Become a member and get exclusive access to articles, live sessions and more!
Start Your Free Trial

This is the 1st of your 3 free articles

Become a member for unlimited website access and more.

FREE TRIAL Available!

Learn More

Already a member? Sign in to continue reading

Jacques Schwarz-Bart: Jazz Racine Haiti

JazzTimes may earn a small commission if you buy something using one of the retail links in our articles. JazzTimes does not accept money for any editorial recommendations. Read more about our policy here. Thanks for supporting JazzTimes.

Jacques Schwarz-Bart’s conflation of jazz with the voodoo music of Haiti is executed so seamlessly here that the background info he provides is somewhat superfluous, but here goes: Schwarz-Bart’s mother was from Guadeloupe, her son absorbed the keening, spiritual chants associated with voodoo while growing up, and he’s since found similar melodic properties between the genre and jazz that he believes are worth investigating. Schwarz-Bart, a 51-year-old French-born saxophonist and composer, has made numerous visits to Haiti, seeking ways to define that sweet spot, and Jazz Racine Haïti is his first full-length exploration of the relationship between the two. (Racine music, he writes, is “roots music from the countryside of Haiti.”)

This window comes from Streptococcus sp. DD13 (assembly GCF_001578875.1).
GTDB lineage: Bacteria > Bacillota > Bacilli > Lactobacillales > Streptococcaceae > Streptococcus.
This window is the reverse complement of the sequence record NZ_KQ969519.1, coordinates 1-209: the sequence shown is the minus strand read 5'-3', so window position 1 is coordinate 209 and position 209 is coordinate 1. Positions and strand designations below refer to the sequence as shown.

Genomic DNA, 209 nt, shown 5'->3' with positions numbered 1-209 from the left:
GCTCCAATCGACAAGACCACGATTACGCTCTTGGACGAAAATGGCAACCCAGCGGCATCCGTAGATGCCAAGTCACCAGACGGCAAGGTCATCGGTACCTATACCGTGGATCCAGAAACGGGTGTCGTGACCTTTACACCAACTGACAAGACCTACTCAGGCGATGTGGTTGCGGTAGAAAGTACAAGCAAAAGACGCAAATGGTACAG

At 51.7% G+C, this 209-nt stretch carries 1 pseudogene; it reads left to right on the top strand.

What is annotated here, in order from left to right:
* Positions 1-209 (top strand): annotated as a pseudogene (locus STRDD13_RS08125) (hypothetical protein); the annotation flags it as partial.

Good to know, but the results speak for themselves. Schwarz-Bart builds most of the 10 tunes, all of which he wrote and produced, around those common-ground rhythms and melodies. Dominant are two voodoo priests, vocalist Erol Josué and percussionist Gaston “Bonga” Jean-Baptiste, and two other vocalists, Rozna Zila and Stephanie McKay. The core music is provided by several jazz notables, including bassist Ben Williams, trumpeter Etienne Charles, pianists Milan Milanovic and Gregory Privat, drummer Obed Calvaire and bassist Reggie Washington.

The shared African roots of both jazz and voodoo music are exposed instantly as the lead track, “Kouzin,” unfolds. A lone drum and Josué’s chant are both timeless and ancient-very distant. Milanovic’s piano and Calvaire’s drums aren’t subtle in their entrance, nor are the sax and trumpet, but the cultural hybrid is undeniably natural. Other tracks conjoin the two key elements more subtly, leaning more toward jazz tradition, but the Haitian underpinnings are never far from the surface. Not until the set winds down with the final track, “Legba Nan Baye,” a conversation solely between Zila’s voice and Schwarz-Bart’s horn, are we again reminded in a more blatant manner of Schwarz-Bart’s intent. It’s a naked piece that drives home the connections, but by then Schwarz-Bart and his colleagues have already succeeded in their objective.

Originally Published